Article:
If I was to walk into a Wal-Mart here in Morgantown, put an $11.99 CD under my jacket, and walk out of the store without paying, I would be committing shoplifting in my home state of West Virginia. If I walked into Target and put a $19.99 DVD under my jacket and walked out I would be guilty of shoplifting.
Here is the law in West Virginia:
“A person commits the offense of shoplifting if, with the intent to appropriate merchandise without paying the merchant’s stated price for the merchandise, such person, alone or in concert with another person, knowingly: transfers the merchandise from one container to another.”
This sounds a lot like online piracy to me. Now, the law goes on and on, describing other situations and the penalties. In fact, the law goes on for about two pages. All of this was said, more succinctly many years ago:
“Thou Shall Not Steal.”
Four pretty simple words that lawmakers have not been able to improve through the years.
At the urging of my friend Jim Urie I wrote a letter to Senators Feinstein and Boxer (of my other home state, California), joining with most of the Nashville Music community asking that they support PIPA in the Senate.
Those of you who know me well know that I did not want to write those two Senators. Not because I don’t believe in the cause but because I don’t ever want to show up on a list associated with either of those Senators. But I did. Did it do any good? No.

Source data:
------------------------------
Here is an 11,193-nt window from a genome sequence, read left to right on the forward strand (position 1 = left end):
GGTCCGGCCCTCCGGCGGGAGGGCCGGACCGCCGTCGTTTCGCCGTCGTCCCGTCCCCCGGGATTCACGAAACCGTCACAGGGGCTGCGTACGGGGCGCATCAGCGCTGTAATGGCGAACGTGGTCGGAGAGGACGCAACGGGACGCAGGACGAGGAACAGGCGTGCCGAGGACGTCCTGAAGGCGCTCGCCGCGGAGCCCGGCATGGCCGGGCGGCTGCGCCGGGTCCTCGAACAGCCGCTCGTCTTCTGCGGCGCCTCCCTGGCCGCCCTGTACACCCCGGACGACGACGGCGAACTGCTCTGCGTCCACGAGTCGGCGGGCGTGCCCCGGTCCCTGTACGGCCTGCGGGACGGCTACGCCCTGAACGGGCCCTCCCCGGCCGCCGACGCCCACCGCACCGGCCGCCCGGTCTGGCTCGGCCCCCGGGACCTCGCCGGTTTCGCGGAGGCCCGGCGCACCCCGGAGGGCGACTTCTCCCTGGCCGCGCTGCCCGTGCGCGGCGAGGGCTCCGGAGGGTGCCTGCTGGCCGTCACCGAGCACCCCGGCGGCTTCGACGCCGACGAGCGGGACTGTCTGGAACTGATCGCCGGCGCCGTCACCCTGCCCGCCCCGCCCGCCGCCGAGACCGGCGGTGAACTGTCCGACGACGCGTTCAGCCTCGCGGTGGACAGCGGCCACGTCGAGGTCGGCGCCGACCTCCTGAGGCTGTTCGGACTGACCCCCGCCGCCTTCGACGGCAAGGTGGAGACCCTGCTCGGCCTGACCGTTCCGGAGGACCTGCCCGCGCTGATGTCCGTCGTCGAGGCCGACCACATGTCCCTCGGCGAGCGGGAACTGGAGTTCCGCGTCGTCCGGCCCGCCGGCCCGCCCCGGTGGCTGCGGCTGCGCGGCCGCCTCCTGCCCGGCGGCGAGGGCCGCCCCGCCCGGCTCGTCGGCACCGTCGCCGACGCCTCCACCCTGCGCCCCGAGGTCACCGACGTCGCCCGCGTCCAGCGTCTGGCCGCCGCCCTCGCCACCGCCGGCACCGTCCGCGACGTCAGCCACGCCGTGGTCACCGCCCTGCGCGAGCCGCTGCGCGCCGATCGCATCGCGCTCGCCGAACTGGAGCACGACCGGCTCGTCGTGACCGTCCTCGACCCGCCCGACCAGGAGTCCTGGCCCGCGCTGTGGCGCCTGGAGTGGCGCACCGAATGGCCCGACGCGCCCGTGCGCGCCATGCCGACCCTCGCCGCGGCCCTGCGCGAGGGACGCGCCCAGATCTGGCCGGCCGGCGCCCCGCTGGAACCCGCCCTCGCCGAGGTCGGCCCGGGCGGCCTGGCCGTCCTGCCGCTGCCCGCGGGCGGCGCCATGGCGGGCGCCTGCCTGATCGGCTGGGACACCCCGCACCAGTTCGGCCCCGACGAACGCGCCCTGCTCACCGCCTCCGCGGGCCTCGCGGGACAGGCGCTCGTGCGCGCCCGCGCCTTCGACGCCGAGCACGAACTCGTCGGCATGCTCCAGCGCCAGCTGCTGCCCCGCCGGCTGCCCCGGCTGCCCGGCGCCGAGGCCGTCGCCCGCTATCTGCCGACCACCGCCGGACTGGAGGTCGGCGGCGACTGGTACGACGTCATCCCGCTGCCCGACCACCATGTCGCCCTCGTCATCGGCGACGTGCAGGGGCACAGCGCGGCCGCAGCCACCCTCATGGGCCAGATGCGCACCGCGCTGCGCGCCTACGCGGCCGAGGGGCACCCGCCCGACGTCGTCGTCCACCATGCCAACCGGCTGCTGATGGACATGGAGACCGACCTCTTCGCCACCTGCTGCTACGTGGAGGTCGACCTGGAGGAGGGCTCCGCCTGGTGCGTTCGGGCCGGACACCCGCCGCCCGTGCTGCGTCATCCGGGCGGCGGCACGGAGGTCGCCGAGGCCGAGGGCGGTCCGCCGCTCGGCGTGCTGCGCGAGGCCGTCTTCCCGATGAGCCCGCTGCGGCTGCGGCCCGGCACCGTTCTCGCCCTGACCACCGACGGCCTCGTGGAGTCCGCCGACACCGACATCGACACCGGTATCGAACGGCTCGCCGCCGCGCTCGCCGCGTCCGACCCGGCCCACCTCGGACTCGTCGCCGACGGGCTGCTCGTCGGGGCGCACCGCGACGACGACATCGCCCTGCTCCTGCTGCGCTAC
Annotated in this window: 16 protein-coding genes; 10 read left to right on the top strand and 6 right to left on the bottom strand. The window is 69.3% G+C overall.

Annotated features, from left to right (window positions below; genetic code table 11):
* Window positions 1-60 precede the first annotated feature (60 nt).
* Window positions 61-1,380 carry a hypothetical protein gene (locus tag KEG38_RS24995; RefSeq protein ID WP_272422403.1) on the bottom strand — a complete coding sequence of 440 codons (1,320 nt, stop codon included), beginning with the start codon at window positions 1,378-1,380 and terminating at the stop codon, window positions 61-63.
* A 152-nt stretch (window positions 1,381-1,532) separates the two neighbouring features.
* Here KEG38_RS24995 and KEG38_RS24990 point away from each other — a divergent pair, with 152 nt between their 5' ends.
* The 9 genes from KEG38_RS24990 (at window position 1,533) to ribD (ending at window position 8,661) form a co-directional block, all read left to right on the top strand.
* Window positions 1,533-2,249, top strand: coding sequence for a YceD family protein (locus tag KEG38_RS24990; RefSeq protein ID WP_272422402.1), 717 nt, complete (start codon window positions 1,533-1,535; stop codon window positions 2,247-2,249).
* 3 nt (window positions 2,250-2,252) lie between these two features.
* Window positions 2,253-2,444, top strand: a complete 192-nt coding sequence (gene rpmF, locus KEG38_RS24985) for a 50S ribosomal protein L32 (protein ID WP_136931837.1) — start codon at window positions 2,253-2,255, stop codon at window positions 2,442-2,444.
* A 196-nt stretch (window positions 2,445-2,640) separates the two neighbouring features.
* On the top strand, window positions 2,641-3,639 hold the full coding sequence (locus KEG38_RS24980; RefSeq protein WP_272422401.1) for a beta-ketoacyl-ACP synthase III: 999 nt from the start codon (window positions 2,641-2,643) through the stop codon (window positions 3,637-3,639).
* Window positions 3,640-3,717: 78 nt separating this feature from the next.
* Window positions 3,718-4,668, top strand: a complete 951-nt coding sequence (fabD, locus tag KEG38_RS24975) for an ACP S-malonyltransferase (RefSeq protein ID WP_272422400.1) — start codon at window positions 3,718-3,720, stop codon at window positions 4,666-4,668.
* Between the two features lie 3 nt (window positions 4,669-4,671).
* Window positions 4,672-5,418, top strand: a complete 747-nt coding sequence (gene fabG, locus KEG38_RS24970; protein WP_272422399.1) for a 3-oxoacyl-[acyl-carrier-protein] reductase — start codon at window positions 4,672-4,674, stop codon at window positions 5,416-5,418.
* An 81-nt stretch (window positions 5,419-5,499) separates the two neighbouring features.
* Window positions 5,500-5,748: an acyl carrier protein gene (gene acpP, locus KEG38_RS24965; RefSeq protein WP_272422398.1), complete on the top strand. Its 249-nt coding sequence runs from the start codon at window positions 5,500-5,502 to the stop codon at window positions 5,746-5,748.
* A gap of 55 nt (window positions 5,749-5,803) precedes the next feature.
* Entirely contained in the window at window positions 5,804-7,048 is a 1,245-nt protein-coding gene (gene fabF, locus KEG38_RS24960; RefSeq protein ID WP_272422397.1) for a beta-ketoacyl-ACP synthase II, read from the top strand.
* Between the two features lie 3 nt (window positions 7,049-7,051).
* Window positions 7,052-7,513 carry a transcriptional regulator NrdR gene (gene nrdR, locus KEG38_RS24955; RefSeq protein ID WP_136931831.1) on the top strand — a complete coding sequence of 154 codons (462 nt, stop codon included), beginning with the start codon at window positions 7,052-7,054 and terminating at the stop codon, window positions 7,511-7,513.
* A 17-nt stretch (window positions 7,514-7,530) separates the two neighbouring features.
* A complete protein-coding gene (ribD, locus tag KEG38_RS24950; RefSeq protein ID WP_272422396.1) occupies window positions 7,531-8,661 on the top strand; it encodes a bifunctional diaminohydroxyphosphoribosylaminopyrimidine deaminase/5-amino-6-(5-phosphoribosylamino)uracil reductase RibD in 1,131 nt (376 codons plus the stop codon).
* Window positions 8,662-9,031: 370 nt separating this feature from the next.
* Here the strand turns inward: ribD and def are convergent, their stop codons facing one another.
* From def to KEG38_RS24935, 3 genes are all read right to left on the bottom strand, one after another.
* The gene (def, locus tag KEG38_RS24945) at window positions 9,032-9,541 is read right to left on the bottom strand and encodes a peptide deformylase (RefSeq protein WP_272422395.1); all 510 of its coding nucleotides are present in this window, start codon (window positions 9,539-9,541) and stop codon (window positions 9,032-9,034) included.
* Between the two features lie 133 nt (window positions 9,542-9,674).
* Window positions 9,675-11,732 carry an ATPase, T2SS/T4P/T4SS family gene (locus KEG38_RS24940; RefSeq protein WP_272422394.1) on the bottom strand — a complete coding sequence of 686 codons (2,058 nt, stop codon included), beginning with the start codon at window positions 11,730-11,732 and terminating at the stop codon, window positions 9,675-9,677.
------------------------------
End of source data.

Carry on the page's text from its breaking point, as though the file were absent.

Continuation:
Their leadership was bullied into backing down because they couldn’t check the definition of a crime on Google one day that week.
The law is to stop U.S. companies from providing funding, advertising, links or other assistance to foreign sites selling pirated material. Pretty simple concept. Not as simple as Thou Shall Not Steal but in the ballpark.
We have become so dependent on the Internet for every aspect of our lives from e-mail, entertainment and information that the new media guys threatened our lifeline and Congress, afraid to be blamed for you not being able to stream Coldplay for one day, buckled.
Unfortunately the White House was no leader on this issue. A carefully worded memo that tried to appease both sides and yet provide no help, gave Congress cover.
I don’t know if PIPA and SOPA are well written bills. I suspect that by watching the other legislation that comes out of Washington we can guess that these laws were poorly constructed too. I mean these are the same politicians who fashioned a tax code that is 1.3 million pages.
We send our representatives to Washington to accomplish things. To protect our interests. Why we keep sending them back when they accomplish so little that is in our best interests boggles me.
(Editor’s note: The views expressed in this article are those of the author and do not necessarily reflect those of MusicRow)